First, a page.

Once you have given the word cue, you have to essentially turn to stone — every single time the dog jumps. Keep your arms folded, your hands turned to the side, and your eyes averted. When you’ve totally ignored the dog until he has stopped — which could take three minutes, perhaps even a bit longer — turn to him and say, “How you doing? Good boy!” The process will go somewhat faster if you’ve always responded to your dog’s jumping rather than responded here and there, because he won’t have learned that it works sometimes but not others, which will cause him to up the ante. He’ll get it much more quickly that it used to work but no longer does.

Either way, if you stick with it, employing patience while you repeat the turning-to-stone scenario over and over, you will soon (not in a day or two but within a few weeks) have a dog who doesn’t jump on you or others. Why would he? Dogs only do things that are rewarding. No reward (and again, even negative attention is a reward), and it’s not worth the bother.

A couple of tricks to help the process along

Some people may want to use what is known as a bridging stimulus to signal to a dog when he starts jumping that they will be immediately withdrawing attention. This might be a duck call or, say, a tuning fork or the commonly used clicker. As soon as a dog begins jumping, he is signaled with a sound that all attention will now cease. “It’s like an exclamation point that may help speed up the process,” Dr. Dodman says, a quick bridge to the utter lack of attention the dog will be receiving while jumping.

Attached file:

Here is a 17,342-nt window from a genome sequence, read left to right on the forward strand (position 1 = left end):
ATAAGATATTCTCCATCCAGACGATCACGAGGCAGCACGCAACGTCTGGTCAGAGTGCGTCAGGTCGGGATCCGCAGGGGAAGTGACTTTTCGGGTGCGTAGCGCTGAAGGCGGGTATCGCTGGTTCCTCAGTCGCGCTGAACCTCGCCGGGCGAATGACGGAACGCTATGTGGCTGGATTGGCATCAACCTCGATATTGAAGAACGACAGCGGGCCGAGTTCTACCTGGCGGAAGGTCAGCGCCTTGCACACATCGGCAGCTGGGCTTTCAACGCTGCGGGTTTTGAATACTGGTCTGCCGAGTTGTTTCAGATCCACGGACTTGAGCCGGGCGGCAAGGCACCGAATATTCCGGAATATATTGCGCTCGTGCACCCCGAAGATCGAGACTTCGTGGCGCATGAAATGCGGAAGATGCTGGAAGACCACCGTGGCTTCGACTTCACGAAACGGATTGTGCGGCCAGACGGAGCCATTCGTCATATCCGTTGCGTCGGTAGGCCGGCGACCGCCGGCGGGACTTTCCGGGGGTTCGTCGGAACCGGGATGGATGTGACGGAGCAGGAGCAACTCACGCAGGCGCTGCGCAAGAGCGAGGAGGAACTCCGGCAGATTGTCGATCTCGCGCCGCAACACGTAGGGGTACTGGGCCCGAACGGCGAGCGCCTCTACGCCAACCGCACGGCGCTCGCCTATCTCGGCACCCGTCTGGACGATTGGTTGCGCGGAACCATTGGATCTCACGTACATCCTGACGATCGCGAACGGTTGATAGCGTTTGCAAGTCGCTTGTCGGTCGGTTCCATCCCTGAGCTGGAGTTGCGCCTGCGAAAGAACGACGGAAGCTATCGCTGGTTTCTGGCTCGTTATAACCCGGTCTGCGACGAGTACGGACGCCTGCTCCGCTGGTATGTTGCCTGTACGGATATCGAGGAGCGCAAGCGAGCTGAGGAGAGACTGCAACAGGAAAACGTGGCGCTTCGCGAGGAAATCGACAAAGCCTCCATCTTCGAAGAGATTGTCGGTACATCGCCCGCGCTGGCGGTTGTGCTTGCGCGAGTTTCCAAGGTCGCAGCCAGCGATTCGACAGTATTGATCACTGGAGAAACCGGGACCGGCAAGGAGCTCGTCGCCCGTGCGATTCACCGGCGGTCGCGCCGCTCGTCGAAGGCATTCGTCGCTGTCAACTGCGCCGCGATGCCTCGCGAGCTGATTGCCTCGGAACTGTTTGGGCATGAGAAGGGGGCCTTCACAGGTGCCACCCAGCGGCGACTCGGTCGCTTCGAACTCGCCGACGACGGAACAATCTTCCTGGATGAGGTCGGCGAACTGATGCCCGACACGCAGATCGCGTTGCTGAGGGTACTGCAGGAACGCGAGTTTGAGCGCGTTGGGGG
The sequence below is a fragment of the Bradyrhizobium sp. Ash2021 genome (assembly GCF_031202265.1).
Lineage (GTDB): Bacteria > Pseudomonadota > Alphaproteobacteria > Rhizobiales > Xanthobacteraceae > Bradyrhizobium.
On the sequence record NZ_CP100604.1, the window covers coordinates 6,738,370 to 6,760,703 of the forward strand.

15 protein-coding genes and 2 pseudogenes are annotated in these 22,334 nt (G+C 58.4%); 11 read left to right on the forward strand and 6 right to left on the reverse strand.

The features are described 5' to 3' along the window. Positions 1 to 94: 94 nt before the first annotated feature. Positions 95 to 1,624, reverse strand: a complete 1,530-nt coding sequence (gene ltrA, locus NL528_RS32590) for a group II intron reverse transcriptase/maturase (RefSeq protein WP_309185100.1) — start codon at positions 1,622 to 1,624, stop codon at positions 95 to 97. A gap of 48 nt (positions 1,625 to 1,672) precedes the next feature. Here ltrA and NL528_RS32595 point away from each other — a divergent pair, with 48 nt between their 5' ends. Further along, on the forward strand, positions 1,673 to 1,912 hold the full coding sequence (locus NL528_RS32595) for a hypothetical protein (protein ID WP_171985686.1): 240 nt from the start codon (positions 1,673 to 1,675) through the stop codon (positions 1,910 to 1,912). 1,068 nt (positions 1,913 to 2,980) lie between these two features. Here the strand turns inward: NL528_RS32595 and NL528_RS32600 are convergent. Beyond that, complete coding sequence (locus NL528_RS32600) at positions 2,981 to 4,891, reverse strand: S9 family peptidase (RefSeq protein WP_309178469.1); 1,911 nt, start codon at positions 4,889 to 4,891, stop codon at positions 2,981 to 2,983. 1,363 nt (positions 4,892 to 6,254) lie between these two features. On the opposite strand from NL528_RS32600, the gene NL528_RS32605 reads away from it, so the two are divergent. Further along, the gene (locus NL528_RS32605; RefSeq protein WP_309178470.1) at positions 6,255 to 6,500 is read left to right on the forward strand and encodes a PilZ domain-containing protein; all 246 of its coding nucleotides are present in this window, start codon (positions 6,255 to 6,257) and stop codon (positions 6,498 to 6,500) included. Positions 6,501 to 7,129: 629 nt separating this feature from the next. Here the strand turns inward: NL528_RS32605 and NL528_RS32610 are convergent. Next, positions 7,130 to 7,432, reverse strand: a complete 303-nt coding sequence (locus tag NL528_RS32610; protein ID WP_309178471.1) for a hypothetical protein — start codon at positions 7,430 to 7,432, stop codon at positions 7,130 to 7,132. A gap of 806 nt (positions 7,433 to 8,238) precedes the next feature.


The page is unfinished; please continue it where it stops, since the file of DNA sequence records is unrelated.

Counter-conditioning is yet another weapon in the arsenal against unwanted jumping. You literally counter the behavior with something that is inconsistent with it. For instance, if your dog jumps on people when they enter your home, condition him to sit for a treat as soon as anyone enters. A dog simply cannot jump on someone and sit for a longed-for reward at the same time.

When ignoring the behavior isn’t manageable

Ignoring the imploring jumping of a 20-pound poodle might be all fine and good, but what about if you’re a 110-pound woman with a 100-pound Bernese mountain dog? Turning to stone for three minutes several times a day over the course of three weeks just isn’t going to work. In such cases, Dr. Dodman says, you need to use a head halter such as a Gentle Leader, a harness that puts pressure around the muzzle and the nape of the neck, which is how a mother dog picks up and leads her pups and gets them to stop doing what she doesn’t want them to do.

When the dog jumps, apply gentle, sustained pressure to the lead with a soft tug, which gets transmitted to the nose and neck, activating pressure points in those spots that the dog will immediately understand as your having control over him. He’s genetically programmed that way.

Remember, hold the lead ever so lightly, applying just enough tension to deliver a biologically appropriate signal. The dog should not feel like he’s being punched in the throat, which is what he would feel like if you yanked a throat collar. In fact, you never want to use a choke chain — or knee a dog in the chest, or step on his back paws, hold his front ones (forcing him to stay on his hind legs), or spray him in the face with water. All of these negative tactics, espoused by some trainers, will erode all trust between you and your pet, with a couple of them downright inhumane. People sometimes resort to them when they become impatient with the slow and steady approach of real training (which has the added effect of encouraging a closer bond between dog and owner). But while punishment tactics may work to get a dog to stop jumping, they don’t work as well as ignoring bad behavior and then rewarding the dog with some encouragement when he stops. “It’s always far more effective to reward a behavior that you want than to punish a behavior that you don’t want,” Dr. Dodman says.